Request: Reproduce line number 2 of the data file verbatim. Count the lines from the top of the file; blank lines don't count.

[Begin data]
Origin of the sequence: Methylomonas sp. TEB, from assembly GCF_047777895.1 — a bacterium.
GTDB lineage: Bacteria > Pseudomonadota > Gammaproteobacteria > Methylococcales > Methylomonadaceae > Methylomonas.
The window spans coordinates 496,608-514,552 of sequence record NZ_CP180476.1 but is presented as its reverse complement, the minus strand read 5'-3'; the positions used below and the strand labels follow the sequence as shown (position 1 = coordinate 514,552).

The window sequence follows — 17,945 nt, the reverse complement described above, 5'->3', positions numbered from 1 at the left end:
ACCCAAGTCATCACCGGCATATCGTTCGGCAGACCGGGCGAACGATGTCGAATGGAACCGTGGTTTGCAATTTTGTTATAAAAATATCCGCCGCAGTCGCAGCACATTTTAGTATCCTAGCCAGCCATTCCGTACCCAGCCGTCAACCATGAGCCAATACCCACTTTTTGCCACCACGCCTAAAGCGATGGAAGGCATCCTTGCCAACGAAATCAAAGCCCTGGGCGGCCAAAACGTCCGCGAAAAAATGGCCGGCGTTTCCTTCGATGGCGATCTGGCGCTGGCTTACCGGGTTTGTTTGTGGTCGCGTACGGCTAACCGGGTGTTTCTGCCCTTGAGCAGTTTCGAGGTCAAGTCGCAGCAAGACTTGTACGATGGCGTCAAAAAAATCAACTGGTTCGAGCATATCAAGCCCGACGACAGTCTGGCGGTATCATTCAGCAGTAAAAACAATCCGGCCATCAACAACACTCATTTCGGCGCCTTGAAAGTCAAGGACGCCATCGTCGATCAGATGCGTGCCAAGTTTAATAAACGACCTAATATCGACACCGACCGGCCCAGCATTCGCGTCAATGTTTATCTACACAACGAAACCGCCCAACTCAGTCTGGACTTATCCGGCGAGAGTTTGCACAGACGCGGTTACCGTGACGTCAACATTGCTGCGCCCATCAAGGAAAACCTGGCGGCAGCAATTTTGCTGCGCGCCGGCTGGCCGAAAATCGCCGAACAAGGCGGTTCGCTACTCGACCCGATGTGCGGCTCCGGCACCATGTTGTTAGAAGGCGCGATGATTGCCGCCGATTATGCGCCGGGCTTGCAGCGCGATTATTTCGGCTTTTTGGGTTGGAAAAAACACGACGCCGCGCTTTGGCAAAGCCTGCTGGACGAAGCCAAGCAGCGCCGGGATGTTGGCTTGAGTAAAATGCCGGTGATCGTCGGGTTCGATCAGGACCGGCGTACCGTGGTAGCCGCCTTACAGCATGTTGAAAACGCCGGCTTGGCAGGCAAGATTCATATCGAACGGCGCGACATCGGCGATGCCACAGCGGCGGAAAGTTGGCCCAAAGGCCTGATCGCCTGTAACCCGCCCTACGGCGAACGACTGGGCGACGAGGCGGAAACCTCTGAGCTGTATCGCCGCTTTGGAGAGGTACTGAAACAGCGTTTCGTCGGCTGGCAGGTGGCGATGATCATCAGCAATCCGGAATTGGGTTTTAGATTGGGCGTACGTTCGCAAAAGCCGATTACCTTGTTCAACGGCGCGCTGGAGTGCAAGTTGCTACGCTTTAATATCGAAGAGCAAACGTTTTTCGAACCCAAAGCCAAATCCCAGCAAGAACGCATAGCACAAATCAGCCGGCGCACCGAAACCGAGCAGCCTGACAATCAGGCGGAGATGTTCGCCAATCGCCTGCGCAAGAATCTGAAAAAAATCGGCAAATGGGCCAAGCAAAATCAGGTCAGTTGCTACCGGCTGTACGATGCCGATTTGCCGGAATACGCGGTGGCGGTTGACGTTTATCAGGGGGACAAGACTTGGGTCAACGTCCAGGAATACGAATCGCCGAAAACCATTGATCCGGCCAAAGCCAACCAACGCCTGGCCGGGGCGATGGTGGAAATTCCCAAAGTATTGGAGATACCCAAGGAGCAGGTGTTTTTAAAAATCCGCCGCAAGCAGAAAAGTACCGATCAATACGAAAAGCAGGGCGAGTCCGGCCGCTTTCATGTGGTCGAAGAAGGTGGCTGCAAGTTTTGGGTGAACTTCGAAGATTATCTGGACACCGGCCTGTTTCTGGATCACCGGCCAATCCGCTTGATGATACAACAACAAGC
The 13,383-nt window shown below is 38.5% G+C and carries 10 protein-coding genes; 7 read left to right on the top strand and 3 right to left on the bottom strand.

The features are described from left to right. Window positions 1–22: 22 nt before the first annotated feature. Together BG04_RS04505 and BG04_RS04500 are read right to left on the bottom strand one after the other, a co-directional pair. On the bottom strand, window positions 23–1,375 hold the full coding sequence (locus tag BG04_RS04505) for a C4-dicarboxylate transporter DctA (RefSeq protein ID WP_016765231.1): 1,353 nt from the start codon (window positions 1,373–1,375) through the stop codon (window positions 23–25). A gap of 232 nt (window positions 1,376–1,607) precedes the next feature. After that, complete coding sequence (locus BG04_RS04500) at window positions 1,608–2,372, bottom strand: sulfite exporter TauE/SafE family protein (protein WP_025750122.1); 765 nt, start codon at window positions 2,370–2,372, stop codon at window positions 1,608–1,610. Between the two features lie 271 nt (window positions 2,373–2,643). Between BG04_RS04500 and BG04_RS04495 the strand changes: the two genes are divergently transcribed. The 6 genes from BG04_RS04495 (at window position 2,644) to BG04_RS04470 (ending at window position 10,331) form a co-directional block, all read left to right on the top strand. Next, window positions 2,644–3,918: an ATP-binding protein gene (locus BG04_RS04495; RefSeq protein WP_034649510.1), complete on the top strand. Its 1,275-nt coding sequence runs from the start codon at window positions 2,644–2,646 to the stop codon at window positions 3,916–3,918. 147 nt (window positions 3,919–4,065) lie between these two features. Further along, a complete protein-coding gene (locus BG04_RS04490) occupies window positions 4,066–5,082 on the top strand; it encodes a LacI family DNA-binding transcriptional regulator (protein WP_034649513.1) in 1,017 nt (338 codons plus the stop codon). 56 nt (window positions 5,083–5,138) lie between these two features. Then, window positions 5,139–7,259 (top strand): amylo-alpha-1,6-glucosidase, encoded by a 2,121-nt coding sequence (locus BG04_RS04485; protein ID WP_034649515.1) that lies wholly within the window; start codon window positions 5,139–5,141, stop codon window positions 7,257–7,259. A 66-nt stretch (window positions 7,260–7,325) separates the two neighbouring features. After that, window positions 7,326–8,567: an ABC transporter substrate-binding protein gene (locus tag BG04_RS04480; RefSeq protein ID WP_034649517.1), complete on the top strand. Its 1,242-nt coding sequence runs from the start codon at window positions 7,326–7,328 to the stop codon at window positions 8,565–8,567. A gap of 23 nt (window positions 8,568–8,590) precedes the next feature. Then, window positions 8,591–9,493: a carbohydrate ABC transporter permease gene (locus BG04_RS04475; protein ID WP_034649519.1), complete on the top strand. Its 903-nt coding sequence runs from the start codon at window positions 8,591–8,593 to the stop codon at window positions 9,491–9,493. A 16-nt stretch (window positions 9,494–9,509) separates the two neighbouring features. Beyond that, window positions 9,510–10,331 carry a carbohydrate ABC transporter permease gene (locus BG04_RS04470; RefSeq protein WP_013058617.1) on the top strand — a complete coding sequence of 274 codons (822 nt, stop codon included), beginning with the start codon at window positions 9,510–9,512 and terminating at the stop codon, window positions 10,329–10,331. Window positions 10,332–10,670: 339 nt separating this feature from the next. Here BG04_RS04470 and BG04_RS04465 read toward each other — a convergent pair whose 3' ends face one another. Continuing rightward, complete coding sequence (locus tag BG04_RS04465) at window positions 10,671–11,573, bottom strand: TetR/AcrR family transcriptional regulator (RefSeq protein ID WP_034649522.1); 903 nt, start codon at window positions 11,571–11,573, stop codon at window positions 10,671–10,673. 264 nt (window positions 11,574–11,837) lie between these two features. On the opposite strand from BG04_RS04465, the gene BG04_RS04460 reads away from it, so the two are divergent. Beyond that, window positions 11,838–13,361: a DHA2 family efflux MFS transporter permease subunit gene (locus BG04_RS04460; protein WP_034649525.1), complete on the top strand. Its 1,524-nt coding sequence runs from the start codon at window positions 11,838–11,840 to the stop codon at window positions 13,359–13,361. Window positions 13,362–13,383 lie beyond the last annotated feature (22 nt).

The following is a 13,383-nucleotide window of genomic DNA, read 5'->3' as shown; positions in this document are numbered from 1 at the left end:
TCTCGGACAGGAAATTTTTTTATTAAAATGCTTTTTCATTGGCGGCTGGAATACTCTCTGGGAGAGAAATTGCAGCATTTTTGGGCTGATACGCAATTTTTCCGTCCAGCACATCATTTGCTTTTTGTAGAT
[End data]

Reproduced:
GTDB lineage: Bacteria > Pseudomonadota > Gammaproteobacteria > Methylococcales > Methylomonadaceae > Methylomonas.